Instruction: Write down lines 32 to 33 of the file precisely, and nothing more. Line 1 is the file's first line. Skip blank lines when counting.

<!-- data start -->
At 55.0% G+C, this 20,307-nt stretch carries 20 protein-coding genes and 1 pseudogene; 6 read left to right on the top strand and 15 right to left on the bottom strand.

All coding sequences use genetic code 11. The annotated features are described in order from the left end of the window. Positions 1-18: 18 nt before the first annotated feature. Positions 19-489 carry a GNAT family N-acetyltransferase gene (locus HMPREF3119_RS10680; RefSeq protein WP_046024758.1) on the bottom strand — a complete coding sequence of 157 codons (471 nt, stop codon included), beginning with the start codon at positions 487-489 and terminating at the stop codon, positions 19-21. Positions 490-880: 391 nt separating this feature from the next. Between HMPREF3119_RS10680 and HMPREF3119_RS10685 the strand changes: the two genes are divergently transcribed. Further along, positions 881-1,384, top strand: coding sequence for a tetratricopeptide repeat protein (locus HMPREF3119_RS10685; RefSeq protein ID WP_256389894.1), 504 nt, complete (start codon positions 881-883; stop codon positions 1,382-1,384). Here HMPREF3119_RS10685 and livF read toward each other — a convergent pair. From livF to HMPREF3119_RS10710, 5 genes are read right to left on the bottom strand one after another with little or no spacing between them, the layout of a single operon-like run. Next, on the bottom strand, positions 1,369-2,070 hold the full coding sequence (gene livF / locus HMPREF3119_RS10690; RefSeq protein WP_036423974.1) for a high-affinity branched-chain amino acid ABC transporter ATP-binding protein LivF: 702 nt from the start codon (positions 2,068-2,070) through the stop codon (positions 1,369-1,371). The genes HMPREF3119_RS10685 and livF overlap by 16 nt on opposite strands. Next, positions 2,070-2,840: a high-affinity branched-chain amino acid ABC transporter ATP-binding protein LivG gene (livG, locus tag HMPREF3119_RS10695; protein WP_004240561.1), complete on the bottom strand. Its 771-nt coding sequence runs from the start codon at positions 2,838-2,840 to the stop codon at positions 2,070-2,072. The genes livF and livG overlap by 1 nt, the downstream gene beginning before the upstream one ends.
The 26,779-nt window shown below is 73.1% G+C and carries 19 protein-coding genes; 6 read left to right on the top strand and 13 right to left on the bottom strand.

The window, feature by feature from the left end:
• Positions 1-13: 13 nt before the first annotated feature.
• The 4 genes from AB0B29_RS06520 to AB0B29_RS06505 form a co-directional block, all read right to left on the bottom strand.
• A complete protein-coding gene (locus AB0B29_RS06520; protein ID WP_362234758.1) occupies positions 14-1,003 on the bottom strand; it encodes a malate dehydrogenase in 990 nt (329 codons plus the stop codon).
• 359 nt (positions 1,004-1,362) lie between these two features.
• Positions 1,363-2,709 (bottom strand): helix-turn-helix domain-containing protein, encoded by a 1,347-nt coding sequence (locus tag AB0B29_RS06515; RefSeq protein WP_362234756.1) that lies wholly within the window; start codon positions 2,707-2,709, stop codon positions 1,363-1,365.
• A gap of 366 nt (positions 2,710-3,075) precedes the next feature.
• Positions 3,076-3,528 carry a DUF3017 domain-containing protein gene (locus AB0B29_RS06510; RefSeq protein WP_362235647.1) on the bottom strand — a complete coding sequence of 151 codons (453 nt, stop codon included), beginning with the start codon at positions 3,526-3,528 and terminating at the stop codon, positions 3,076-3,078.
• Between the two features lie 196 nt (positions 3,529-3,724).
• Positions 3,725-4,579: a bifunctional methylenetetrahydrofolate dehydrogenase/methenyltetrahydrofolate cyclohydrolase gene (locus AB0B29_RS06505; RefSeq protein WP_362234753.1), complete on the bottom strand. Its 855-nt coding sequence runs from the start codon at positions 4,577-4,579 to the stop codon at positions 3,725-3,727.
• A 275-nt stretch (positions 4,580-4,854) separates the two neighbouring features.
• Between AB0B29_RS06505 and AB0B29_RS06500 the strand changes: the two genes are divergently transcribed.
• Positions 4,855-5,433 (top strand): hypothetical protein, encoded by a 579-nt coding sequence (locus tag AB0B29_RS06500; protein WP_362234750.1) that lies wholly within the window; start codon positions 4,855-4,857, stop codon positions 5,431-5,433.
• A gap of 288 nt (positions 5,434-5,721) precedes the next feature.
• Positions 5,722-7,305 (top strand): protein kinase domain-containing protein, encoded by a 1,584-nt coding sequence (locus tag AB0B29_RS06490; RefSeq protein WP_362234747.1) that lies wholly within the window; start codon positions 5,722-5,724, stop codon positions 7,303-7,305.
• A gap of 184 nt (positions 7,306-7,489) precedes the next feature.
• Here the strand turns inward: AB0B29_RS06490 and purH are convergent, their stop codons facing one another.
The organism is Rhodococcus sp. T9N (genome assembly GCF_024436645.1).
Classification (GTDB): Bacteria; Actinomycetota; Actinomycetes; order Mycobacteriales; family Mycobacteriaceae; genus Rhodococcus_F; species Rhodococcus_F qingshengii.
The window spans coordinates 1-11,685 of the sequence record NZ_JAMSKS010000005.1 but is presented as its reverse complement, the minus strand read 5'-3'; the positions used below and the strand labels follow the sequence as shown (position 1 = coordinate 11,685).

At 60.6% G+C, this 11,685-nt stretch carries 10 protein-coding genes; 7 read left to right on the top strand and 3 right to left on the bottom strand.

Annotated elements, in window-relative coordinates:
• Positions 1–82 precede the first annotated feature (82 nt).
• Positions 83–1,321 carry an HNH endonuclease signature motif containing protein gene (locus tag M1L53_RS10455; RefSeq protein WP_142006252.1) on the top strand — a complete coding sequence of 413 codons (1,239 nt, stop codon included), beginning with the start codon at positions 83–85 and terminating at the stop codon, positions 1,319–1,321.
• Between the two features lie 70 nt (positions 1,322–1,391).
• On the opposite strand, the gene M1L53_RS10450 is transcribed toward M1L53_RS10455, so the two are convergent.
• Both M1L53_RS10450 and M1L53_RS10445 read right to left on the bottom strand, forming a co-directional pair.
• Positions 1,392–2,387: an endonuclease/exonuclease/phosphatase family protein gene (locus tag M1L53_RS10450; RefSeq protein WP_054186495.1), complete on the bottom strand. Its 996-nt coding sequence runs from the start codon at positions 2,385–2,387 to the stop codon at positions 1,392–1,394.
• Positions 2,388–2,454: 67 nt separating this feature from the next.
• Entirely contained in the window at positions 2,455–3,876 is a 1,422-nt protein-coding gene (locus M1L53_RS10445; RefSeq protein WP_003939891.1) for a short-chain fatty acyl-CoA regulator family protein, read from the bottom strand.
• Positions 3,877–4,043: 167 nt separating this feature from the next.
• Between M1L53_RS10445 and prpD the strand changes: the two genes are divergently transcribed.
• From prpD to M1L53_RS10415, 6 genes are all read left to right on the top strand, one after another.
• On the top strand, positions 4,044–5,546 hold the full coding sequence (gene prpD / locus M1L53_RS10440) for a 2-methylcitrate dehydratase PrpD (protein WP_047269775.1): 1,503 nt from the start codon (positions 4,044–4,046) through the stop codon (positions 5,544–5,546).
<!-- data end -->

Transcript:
• Positions 2,388–2,454: 67 nt separating this feature from the next.
• Entirely contained in the window at positions 2,455–3,876 is a 1,422-nt protein-coding gene (locus M1L53_RS10445; RefSeq protein WP_003939891.1) for a short-chain fatty acyl-CoA regulator family protein, read from the bottom strand.